June 24, 2024

Read in Spanish here.

Diana Aleman was a Venezuelan woman who lived in Lima, Peru, as an irregular migrant. At the time of her death at age 27, Diana lived with her partner with whom she shared two daughters, aged five and three. Diana’s ordeal began when she sought care for intense pain in her belly, going to a health center where physicians informed her that she was pregnant, in the process of miscarrying, and that she needed to go to a hospital urgently. When she arrived, hospital staff refused to receive her, citing COVID-19 prevention measures and demanding, as a condition for entry, that Diana pay a fee and purchase medical supplies. After several hours, Diana finally received care for her ongoing obstetric emergency. However, while she was recovering from the uterine curettage, staff informed her that they would report her to police for having an abortion. 

Fearing arrest and criminal prosecution, Diana attempted to escape from the hospital through the window and died after falling from the third floor. 

Today, Brenda Alvarez of the Proyecta Igualdad -Justicia Verde Association of Peru, the O’Neill Institute’s Health and Human Rights Initiative, and Ríos filed an individual petition before the United Nations Committee on the Elimination of Discrimination against Women (CEDAW) seeking a declaration of the international responsibility of the Peruvian State, so that Diana’s family can obtain justice and reparations, and  that the State adopts measures of non-repetition, including changes to its regulatory framework regarding abortion and medical confidentiality.

Diana’s death was a consequence of the regulatory framework in Peru, which not only harshly criminalizes abortion, but imposes strict requirements that health professionals report their patients for suspected abortions. In Peru, abortion is a crime except when “It is the only means to save the life of the pregnant woman or to avoid serious and permanent harm to her health.” Article 30 of the Peruvian General Health Law expressly establishes that when “there are indications of criminal abortion, (the doctor) is obligated to bring the fact to the attention of the competent authority,” forcing them to violate other legal obligations to protect their patients’ medical confidentiality. The events that led to Diana’s death were the result of the joint operation of both regulations.

After Diana’s death, her family requested national investigations that were archived and closed when the prosecutor’s office ruled the case had been a suicide. This decision had no evidentiary basis and was the product of an investigation that did not meet minimum standards of due diligence and contained gender stereotypes throughout. These stereotypes included the presumption that abortion necessarily generates high levels of guilt, disrupts women’s life plans, and can lead to suicide.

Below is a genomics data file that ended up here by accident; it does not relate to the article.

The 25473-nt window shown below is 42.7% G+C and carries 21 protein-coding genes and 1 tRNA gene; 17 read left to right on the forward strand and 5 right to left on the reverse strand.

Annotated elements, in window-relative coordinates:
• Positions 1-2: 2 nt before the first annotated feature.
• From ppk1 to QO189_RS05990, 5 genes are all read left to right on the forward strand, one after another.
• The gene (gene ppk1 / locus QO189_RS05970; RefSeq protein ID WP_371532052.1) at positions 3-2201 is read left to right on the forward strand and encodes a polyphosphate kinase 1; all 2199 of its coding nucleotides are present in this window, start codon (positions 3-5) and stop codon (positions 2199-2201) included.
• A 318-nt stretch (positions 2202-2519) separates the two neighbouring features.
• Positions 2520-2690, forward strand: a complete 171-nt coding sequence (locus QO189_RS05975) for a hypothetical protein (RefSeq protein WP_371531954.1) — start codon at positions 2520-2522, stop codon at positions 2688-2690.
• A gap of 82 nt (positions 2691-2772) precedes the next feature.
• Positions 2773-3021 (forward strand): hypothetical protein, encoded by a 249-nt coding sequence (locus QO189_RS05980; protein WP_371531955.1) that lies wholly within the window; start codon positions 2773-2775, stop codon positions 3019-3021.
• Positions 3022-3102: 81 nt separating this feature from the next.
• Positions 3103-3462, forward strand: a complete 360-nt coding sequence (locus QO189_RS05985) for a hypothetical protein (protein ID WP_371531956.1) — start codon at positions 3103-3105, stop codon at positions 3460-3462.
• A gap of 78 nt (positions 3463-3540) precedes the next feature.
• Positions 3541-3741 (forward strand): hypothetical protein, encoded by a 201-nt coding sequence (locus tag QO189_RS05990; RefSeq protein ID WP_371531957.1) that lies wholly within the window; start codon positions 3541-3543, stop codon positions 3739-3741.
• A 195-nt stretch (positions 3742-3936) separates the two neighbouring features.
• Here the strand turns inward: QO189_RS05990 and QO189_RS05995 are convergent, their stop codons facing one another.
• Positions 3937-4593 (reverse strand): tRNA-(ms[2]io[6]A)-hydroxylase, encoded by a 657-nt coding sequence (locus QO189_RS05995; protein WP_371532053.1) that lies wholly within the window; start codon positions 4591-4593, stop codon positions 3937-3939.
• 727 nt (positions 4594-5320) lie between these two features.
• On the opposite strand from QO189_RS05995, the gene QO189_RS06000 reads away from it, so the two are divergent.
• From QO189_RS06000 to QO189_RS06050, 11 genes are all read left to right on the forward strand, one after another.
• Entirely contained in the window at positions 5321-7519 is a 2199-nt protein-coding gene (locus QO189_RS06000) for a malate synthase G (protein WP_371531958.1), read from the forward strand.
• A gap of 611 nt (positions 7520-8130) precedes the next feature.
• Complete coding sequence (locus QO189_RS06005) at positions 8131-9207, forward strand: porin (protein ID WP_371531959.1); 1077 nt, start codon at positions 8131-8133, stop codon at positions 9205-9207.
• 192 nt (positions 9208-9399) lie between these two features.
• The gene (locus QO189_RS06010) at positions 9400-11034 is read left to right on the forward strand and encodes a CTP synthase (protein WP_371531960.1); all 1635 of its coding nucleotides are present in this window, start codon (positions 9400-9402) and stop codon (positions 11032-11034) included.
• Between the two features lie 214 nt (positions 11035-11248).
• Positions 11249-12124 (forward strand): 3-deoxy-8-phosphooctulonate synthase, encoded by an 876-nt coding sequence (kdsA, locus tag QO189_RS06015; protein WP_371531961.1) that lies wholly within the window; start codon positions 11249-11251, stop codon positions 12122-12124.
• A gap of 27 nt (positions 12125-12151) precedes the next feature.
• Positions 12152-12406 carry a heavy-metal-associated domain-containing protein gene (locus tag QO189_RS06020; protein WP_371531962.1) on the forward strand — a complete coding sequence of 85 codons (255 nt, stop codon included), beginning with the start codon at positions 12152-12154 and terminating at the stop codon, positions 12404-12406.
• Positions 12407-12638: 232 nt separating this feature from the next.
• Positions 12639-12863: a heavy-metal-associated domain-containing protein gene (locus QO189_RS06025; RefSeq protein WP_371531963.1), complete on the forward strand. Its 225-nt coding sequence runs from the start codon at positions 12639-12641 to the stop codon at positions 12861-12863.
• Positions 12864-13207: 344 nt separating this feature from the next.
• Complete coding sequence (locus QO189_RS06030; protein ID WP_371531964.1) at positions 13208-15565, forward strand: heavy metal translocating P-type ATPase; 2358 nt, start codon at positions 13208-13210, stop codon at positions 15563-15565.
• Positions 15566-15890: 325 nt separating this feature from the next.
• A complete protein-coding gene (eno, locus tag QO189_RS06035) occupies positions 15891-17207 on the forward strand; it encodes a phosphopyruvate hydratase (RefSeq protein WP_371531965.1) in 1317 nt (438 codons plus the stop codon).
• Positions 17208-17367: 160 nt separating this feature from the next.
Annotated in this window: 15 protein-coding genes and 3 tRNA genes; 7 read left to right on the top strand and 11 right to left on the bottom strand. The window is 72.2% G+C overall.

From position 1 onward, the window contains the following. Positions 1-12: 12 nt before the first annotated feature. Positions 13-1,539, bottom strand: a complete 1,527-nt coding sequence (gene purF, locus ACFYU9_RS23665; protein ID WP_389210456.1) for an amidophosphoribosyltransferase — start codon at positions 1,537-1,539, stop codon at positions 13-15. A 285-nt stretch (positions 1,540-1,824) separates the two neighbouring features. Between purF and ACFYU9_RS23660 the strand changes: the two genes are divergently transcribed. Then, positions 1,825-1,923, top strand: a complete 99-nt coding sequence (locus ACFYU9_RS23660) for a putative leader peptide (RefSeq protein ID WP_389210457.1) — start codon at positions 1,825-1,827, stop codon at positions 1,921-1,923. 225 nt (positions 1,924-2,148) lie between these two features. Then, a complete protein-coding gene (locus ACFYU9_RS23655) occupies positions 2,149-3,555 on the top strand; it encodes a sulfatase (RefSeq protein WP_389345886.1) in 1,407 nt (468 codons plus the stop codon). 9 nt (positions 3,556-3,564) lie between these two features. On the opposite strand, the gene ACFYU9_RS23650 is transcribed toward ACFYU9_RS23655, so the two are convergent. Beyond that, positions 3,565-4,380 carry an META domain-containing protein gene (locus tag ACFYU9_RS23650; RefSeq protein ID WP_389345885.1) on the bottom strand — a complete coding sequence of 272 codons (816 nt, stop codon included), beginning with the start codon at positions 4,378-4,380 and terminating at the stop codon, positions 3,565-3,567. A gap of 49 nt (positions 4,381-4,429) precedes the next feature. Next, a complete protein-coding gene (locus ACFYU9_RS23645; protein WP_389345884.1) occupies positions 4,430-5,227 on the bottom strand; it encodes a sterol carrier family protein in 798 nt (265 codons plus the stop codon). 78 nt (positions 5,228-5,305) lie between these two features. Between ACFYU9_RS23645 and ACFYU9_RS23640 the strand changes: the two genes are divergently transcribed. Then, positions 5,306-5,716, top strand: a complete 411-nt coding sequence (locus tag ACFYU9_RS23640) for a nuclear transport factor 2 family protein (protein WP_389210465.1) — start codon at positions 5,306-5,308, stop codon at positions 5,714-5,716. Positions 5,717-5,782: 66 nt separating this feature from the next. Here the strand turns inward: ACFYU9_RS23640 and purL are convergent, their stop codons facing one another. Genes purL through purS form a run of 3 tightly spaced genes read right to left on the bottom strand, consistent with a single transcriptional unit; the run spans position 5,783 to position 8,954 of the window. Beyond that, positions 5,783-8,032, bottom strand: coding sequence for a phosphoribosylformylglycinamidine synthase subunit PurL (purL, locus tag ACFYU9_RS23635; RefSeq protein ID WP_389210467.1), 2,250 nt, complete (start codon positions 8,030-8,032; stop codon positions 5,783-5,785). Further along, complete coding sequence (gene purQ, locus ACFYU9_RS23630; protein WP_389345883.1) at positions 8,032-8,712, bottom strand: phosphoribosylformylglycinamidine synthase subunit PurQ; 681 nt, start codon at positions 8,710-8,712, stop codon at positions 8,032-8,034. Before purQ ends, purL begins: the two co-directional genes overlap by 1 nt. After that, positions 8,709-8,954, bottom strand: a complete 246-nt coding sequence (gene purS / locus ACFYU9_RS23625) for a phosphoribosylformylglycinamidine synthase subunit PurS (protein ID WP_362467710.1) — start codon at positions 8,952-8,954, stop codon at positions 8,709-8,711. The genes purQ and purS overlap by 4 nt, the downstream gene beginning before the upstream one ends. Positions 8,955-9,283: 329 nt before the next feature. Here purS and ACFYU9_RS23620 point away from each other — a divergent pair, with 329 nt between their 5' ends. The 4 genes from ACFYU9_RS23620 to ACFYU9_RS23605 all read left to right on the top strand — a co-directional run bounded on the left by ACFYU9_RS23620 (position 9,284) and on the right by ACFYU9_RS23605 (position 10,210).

The petitioners asked CEDAW to declare that Peru violated articles 2, 3, 5, 12, and 15 of the Convention on the Elimination of all forms of Discrimination Against Women, and also asked CEDAW to recommend that Peru provide Diana’s family with appropriate reparations, including access to health treatment and health insurance, and provisions for their immigration regularization. Additionally, the petitioners requested CEDAW publish its decision and hold a public event of recognition. Eudomar, Diana´s partner, expressed: “We need justice for Diana, her death cannot go unpunished, a long time has passed.” 

Seeking guarantees of non-repetition, the representatives asked CEDAW to recommend that the State repeal article 30 of the General Health Law’s requirement to report women seeking post-abortion care; implement protocols to ensure respect for confidentiality; eliminate criminal sanctions for voluntary abortion; and implement for health personnel, judicial actors, public servants, and police officials. Dayana, Diana´s sister, insisted to the Committee: “We hope that this complaint will serve to ensure that no other woman experiences the same as Diana in a Hospital in this country.”

Diana’s story highlights the problematic regulations and practices in Peru. Reporting women for suspected criminal abortions in public and private health facilities is a frequent, widespread, and highly worrying practice in the country. This practice can lead not only to investigations, arrests, and interrogations in hospital wards, disproportionately affecting disadvantaged and vulnerable women, but can also lead to tragic outcomes like the death of Diana. Brenda Álvarez, the Health and Human Rights Initiative, Ríos, and Diana’s family call upon the CEDAW to recognize the different ways in which what happened constituted an episode of obstetric violence and intersectional discrimination, as well as a serious violation of ethical and human rights obligations by health personnel. In sum, the petitioners ask that CEDAW ensure that other women and families do not have to go through the suffering that Diana endured and her family continues to endure.

If you are interested in interviews with the experts, please contact Heena Patel, O’Neill Institute director of strategic communications, at hp498@georgetown.edu.